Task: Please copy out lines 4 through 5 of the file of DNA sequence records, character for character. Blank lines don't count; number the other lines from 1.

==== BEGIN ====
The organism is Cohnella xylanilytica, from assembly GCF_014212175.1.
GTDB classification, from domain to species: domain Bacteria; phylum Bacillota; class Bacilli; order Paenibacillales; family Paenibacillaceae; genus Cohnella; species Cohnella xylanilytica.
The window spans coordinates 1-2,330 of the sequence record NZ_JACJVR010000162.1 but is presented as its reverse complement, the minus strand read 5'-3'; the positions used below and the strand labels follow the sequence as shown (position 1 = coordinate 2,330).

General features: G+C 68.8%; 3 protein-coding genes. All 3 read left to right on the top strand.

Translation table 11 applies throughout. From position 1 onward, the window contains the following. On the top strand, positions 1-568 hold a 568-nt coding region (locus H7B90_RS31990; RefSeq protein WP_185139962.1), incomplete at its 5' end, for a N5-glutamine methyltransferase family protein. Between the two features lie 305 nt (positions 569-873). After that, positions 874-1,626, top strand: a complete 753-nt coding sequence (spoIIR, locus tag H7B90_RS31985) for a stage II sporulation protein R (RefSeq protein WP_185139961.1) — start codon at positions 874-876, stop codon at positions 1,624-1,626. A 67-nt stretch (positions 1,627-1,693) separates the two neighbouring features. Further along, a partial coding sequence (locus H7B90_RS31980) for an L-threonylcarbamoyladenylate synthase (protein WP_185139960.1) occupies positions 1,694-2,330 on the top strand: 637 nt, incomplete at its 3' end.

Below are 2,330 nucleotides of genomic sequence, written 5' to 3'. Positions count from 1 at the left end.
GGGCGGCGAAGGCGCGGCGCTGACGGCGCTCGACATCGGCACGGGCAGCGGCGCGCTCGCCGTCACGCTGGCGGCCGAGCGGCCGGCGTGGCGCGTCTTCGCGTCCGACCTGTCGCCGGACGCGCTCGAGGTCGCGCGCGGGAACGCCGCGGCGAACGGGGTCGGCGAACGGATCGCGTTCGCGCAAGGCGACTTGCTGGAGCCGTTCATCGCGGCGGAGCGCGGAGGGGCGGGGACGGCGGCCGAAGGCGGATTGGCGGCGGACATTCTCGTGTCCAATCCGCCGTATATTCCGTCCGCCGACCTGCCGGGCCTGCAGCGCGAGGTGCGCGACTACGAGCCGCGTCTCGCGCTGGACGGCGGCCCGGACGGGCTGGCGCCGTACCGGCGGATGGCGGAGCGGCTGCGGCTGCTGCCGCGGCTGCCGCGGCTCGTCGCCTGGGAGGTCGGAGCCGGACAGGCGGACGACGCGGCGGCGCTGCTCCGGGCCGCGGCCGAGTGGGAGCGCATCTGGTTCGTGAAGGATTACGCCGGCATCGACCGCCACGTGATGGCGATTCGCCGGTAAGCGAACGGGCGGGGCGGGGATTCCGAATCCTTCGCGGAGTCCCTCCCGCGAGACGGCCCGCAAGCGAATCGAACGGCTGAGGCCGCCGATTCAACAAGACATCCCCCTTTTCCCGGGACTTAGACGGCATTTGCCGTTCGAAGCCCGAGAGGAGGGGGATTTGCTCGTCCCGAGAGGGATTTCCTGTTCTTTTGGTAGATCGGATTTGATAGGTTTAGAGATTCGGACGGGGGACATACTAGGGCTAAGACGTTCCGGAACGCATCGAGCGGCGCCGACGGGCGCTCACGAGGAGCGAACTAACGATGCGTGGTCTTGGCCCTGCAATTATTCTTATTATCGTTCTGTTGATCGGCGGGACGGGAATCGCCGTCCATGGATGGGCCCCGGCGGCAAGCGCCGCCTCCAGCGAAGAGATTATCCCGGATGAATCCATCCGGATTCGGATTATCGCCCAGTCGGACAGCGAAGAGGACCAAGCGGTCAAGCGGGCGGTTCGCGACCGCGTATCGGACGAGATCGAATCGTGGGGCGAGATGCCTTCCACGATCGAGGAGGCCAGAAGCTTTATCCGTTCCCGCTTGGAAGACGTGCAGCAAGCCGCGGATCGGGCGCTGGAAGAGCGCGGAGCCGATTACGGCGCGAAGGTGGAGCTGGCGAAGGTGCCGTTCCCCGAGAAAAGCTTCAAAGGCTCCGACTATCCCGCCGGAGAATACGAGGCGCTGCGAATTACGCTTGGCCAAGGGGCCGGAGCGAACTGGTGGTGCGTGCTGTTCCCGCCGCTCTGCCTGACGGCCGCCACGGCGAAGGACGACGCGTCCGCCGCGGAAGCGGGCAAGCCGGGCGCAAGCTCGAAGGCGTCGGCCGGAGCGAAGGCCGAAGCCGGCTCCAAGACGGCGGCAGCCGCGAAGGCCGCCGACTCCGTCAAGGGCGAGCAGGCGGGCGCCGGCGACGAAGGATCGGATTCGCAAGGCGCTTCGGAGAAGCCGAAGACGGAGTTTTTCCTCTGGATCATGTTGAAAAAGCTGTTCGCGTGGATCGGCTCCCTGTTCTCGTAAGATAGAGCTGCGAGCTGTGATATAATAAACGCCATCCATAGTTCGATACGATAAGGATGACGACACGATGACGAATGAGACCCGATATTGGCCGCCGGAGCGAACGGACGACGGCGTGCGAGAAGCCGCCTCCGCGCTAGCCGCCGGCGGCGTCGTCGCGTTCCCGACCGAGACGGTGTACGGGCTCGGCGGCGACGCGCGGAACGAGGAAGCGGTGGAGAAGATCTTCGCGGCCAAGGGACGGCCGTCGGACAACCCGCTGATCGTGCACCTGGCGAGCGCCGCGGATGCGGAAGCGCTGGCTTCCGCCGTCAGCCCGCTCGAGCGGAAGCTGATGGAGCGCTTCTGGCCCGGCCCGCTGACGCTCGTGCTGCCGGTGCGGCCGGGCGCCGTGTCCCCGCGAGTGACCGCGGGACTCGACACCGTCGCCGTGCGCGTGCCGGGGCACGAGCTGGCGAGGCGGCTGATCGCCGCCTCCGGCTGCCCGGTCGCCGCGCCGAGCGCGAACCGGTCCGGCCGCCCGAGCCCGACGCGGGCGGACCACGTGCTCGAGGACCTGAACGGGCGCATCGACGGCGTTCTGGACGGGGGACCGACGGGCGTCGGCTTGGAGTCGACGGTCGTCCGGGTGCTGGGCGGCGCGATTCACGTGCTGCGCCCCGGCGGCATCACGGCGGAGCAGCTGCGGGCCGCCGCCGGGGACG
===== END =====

General features: G+C 68.8%; 3 protein-coding genes. All 3 read left to right on the top strand.

Translation table 11 applies throughout. From position 1 onward, the window contains the following. On the top strand, positions 1-568 hold a 568-nt coding region (locus H7B90_RS31990; RefSeq protein WP_185139962.1), incomplete at its 5' end, for a N5-glutamine methyltransferase family protein. Between the two features lie 305 nt (positions 569-873). After that, positions 874-1,626, top strand: a complete 753-nt coding sequence (spoIIR, locus tag H7B90_RS31985) for a stage II sporulation protein R (RefSeq protein WP_185139961.1) — start codon at positions 874-876, stop codon at positions 1,624-1,626. A 67-nt stretch (positions 1,627-1,693) separates the two neighbouring features. Further along, a partial coding sequence (locus H7B90_RS31980) for an L-threonylcarbamoyladenylate synthase (protein WP_185139960.1) occupies positions 1,694-2,330 on the top strand: 637 nt, incomplete at its 3' end.